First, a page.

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DuWayne Gregory re-elected Suffolk presiding officer

Rick Brand

Suffolk’s Presiding Officer DuWayne Gregory won his fourth term Tuesday to lead the 18-member county legislature for another year, vowing to focus on county’s budget problems.

Gregory was voted in on an 11-5 party line vote, with Republican lawmakers nominating Legis. Kevin McCaffrey, GOP caucus leader, as a symbolic alternative.

Despite his candidacy, McCaffrey complimented Gregory on being evenhanded with the minority Republicans.

Legis. Steve Stern (D-Dix Hills) and Tom Muratore (R-Ronkonkoma) were not present, but had excused absences.

Gregory said after the vote that he plans to name an ad hoc budget committee in the next few weeks to concentrate on cutting the county’s structural deficit, more closely scrutinize spending by county contractors and tackle fiscal matters lawmakers did not have time to deal with in last fall’s budget process.

“By the time we get our report back from the Office of Budget Review, we have less than two weeks to make decisions on how to change the budget,” Gregory said.

He said he hopes the committee will review the performance of contract agencies, county borrowing policies and ways to enhance revenue so lawmakers can put forward midyear budget amendments, permitted quarterly under county law.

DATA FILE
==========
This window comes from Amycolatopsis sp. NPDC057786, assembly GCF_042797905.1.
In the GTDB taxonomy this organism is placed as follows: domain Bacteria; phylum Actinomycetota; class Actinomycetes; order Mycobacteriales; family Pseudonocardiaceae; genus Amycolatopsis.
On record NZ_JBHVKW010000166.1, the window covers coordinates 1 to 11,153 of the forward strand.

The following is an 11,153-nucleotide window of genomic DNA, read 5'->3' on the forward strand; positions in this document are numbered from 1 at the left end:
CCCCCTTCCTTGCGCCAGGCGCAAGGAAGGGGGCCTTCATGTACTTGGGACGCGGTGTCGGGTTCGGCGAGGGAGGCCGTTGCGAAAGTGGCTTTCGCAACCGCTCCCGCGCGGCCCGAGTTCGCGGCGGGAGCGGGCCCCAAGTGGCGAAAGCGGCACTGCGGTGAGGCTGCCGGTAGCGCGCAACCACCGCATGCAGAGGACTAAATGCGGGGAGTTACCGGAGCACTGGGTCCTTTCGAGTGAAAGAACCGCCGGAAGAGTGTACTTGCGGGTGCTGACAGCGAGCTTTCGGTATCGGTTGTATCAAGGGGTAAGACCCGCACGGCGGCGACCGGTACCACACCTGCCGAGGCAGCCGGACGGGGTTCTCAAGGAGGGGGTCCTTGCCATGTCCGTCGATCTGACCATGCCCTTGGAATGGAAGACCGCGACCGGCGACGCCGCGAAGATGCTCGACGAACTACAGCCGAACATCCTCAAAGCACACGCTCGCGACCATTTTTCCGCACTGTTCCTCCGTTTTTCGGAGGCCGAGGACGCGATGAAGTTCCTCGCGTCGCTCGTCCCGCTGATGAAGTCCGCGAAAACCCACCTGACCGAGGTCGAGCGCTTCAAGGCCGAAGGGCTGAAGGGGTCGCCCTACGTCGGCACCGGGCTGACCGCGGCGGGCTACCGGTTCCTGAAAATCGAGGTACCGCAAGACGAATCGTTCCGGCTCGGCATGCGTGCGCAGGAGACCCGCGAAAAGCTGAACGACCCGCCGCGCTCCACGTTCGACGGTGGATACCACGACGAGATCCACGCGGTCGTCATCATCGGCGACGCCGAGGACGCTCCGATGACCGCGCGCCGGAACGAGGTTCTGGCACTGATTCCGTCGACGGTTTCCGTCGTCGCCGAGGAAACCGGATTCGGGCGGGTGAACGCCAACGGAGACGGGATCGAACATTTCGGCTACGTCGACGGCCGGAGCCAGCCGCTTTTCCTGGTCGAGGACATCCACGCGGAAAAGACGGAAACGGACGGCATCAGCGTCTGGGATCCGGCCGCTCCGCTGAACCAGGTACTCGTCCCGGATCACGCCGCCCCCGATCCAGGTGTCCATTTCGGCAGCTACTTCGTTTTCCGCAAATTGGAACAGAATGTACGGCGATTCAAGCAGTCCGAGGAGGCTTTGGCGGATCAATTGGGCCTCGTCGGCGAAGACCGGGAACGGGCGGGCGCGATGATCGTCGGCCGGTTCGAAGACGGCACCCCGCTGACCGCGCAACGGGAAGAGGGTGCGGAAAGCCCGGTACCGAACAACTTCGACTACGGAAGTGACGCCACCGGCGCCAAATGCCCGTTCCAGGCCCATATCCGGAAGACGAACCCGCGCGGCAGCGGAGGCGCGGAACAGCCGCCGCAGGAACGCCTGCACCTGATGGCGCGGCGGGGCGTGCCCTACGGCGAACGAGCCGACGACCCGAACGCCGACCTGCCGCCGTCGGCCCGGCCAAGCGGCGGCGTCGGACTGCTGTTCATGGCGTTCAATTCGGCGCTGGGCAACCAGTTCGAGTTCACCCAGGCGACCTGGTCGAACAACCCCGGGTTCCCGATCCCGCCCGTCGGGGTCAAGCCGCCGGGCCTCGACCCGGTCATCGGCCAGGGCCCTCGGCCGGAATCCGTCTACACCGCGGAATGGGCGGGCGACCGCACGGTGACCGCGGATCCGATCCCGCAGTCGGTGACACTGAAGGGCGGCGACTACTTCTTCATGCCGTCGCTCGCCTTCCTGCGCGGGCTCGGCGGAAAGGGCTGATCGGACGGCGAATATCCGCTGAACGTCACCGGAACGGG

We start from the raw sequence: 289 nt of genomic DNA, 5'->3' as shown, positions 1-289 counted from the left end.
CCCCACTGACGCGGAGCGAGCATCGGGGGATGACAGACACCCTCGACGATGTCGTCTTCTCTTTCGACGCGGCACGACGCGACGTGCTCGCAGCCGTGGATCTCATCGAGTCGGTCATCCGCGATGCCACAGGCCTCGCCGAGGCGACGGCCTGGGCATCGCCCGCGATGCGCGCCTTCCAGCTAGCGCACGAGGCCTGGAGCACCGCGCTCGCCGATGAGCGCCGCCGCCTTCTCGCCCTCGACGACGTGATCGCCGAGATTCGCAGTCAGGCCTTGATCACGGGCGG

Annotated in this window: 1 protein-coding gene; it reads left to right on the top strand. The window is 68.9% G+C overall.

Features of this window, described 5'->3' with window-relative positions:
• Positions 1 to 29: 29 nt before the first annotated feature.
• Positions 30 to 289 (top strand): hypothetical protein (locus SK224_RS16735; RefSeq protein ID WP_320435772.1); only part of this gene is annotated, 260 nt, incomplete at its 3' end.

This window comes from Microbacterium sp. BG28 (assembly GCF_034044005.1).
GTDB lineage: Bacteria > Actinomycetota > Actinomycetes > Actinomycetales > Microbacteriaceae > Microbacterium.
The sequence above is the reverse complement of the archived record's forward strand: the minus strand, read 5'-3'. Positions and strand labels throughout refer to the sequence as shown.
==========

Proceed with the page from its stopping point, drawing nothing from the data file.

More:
Gregory also said the committee could probe whether there is a way for the county to reduce spending on legal ads in local newspapers — now totaling $500,000 a year — without hurting public access to key information about notices for public meetings, details of proposed county laws and land liens for unpaid property taxes.

Several legislative critics say legal ads largely are a waste of money since the public can access most information online. Others counter that some people do not have access to computers and there continues to be a need to publish legal ads.

Gregory also said he expects a committee dealing with Suffolk County Community College finances to have a report before the end of the month on a proposal to give school officials more certainty over future long-term funding for the two-year college.